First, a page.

Wisse has been criticized for writing that "Palestinian Arabs [are] people who breed and bleed and advertise their misery"[20][21][22] According to Alexander Cockburn, Wisse is bothered by the "failure of nerve" of American Jewish intellectuals and their "squeamishness about the shootings and beatings meted out to the breeders".[23] Following protests and Harvard University's decision to cancel Marty Peretz's speech after Peretz wrote "Muslim life is cheap, especially to other Muslims",[24] Wisse condemned "Groupthink" at Harvard and defended Peretz, saying that "to wish that Muslims would condemn the violence in their midst is not bigotry but liberality".[25] Wisse is a member of the International Advisory Board of NGO Monitor.[26]

Stating in a November 2016 interview that she voted for Donald J. Trump in the 2016 Presidential election in the United States despite his being "16th on [her preferred] list of Republican candidates for president,"[27] Wisse endorsed Trump for re-election in 2020 in a Wall Street Journal op-ed.[28]


  • Free As A Jew, A Personal Memoir of National Self-Liberation (2021). Post Hill Press.
  • The Schlemiel as a Modern Hero. University of Chicago Press. 1971. ISBN 0226903117.[13]
  • A Little Love in Big Manhattan (1988)
  • If I Am Not For Myself: The Liberal Betrayal of the Jews (1992)
  • The Modern Jewish Canon: A Journey Through Language and Culture. Free Press. 2000. ISBN 978-0684830759.
  • Jews and Power. Nextbook. 2007. ISBN 978-0805242249.
  • No Joke: Making Jewish Humor. Princeton University Press. 2013. ISBN 978-0691149462.

Books edited[edit]



  • Arguing the Modern Jewish Canon: Essays on Literature and Culture in Honor of Ruth R. Wisse, ed. Justin Cammy et al., Center for Jewish Studies, Harvard University: distributed by Harvard University Press, 2008.



  1. ^ Jewish Journal: "What will New Republic exodus mean for American Jewish thought?" by Anthony Weiss December 9, 2014
  2. ^ "Ruth Wisse in Religion in Modernity lecture series". Archived from the original on June 24, 2010. Retrieved July 10, 2010.
  3. ^ "Ruth R. Wisse | Jewish Women's Archive".
  4. ^ "Yiddishlands by David G. Roskies". May 6, 2010.
  5. ^ Alexander, Edward (April 2, 1999). "The politics of acceptance". Jerusalem Post.
  6. ^ "Interview with Ruth Wisse". Interviews with Max Raskin. Retrieved June 2, 2022.
  7. ^ a b "Ruth Wisse: Generous Mentor, Worthy Adversary". The Forward. February 11, 2009. Retrieved August 15, 2009.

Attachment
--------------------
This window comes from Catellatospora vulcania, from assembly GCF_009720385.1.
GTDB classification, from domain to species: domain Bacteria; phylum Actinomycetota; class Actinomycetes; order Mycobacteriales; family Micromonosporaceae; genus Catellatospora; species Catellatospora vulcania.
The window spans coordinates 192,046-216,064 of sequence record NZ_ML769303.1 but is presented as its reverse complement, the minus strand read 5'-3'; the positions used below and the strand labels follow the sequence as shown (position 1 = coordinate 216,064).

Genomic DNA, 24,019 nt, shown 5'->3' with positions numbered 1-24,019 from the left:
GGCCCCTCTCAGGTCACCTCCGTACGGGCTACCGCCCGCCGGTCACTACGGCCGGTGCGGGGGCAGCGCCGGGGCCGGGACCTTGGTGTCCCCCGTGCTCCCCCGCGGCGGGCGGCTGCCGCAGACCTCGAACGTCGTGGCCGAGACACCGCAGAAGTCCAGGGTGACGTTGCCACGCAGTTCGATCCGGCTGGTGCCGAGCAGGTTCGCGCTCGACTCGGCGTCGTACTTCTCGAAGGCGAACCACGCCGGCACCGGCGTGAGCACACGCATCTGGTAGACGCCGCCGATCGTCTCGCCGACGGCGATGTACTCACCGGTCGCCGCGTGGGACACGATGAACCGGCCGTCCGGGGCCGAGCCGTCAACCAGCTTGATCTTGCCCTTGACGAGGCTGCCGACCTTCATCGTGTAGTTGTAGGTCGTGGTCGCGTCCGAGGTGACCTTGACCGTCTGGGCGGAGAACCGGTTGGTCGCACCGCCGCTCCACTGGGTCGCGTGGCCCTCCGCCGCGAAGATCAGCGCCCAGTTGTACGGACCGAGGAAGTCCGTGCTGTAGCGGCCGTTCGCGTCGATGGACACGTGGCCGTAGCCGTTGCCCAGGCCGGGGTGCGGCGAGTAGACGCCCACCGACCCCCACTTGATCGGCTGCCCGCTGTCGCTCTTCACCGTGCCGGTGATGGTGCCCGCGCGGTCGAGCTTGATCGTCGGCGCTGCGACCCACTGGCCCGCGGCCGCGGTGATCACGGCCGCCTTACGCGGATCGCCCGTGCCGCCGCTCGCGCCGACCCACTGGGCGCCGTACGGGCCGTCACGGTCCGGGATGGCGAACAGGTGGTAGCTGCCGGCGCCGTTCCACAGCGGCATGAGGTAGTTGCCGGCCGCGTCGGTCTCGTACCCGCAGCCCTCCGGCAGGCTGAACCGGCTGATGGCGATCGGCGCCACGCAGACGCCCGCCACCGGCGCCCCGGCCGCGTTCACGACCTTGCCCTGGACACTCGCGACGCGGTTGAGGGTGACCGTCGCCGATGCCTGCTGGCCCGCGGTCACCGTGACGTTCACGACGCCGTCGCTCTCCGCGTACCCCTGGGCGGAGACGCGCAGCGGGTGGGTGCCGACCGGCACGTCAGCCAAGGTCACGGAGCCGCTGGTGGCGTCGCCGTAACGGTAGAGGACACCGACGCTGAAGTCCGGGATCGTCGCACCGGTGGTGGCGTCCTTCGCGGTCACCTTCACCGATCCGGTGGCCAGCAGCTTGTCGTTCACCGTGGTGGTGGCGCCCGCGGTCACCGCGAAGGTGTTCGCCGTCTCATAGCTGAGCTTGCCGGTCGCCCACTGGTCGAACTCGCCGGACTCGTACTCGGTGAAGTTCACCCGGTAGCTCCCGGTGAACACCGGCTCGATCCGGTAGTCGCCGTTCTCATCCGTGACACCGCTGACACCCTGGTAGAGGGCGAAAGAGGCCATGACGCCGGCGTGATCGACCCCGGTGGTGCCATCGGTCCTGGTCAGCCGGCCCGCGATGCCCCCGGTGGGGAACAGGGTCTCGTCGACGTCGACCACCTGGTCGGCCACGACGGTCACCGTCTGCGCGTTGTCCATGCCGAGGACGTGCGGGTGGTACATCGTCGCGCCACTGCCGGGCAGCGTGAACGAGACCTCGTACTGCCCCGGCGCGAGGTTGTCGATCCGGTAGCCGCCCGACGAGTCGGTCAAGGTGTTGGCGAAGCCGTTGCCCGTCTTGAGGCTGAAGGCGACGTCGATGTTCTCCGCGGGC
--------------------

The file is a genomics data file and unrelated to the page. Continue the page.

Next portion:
8. ^ Zolf, Larry (November 28, 1992). "Ruth Wisse argues that the Arabs, like the Nazis, are intent on genocide (book review)". Toronto Star.
  9. ^ "Ruth Wisse". Avi Chai Foundation. 2013. Retrieved February 23, 2019.
  10. ^ "6 Academics Receive National Honors in Arts and Humanities" Chronicle of Higher Education November 16, 2007 summary
  11. ^ "NEH News Archive". Archived from the original on December 20, 2007. Retrieved November 18, 2007.
  12. ^ Joyce Carol Oates (July 18, 1979). "Laughter and Trembling (book review)". New York Times. Retrieved June 17, 2019.
  13. ^ a b Avni, Abraham. Comparative Literature, vol. 25, no. 4, 1973, pp. 361–363. JSTOR,
  14. ^ Lerner, Michael (January 3, 1993). "THE CONSCIENCE OF A NEOCONSERVATIVE". Washington Post. ISSN 0190-8286. Retrieved November 1, 2019 – via
  15. ^ Schreier, Benjamin (n.d.). "New York Intellectual/Neocon/Jewish; or, How I Learned to Stop Worrying and Ignore Ruth Wisse". Studies in American Jewish Literature. 31 (1): 97–108. doi:10.5325/studamerjewilite.31.1.0097. ISSN 0271-9274. JSTOR 10.5325/studamerjewilite.31.1.0097.
  16. ^ Welton, Rabbi Levi (June 24, 2019). "The Road From Yiddish To Politics". Retrieved November 1, 2019.
  17. ^ Washington Times, February 11, 1997, p. A17.
  18. ^ Glinter, Ezra (May 12, 2014). "The Remarkable Career of Ruth Wisse, Yiddish Scholar and Political Firebrand". The Forward.
  19. ^ Wilson, Tom (February 19, 2014). "How Do You Solve a Problem Like J Street?". Commentary.
  20. ^ "Salahi: Anti-Semitism but not anti-hatred". Yale Daily News. September 1, 2010. Archived from the original on September 25, 2010. Retrieved October 6, 2010.
  21. ^ Chomsky, Noam (1989). Necessary Illusions: Thought Control in Democratic Societies. Cambridge, MA: South End Press. p. 321. ISBN 0-89608-366-7.
  22. ^ Noam Chomsky, Fateful Triangle: The United States, Israel and the Palestinians, updated ed. (Cambridge, MA: South End Press, 1999), 559.
  23. ^ Cockburn, Alexander (May 7, 1988). "Those bleeding breeders. Beat the Devil Column". The Nation. Archived from the original on December 22, 2019. Retrieved October 6, 2010.
  24. ^ "Peretz dropped as Harvard event speaker". Jewish Telegraphic Agency. September 21, 2010. Retrieved September 22, 2010.
  25. ^ Wisse, Ruth (October 1, 2006). "At Harvard, Groupthink About Islam". Wall Street Journal. Archived from the original on October 4, 2010. Retrieved October 6, 2010.{{cite news}}: CS1 maint: bot: original URL status unknown (link)
  26. ^ "Boards". ngomonitor.
  27. ^ Kahana, Ariel (November 11, 2016). "Obama's America turned into the weakest country in the world". Retrieved August 13, 2023.
  28. ^ Wisse, Ruth R. (August 31, 2020). "Opinion | Vote for the Czar, It's Important". Wall Street Journal. ISSN 0099-9660. Retrieved August 13, 2023.
  29. ^ "Past Winners". Jewish Book Council. Retrieved January 25, 2020.

External links[edit]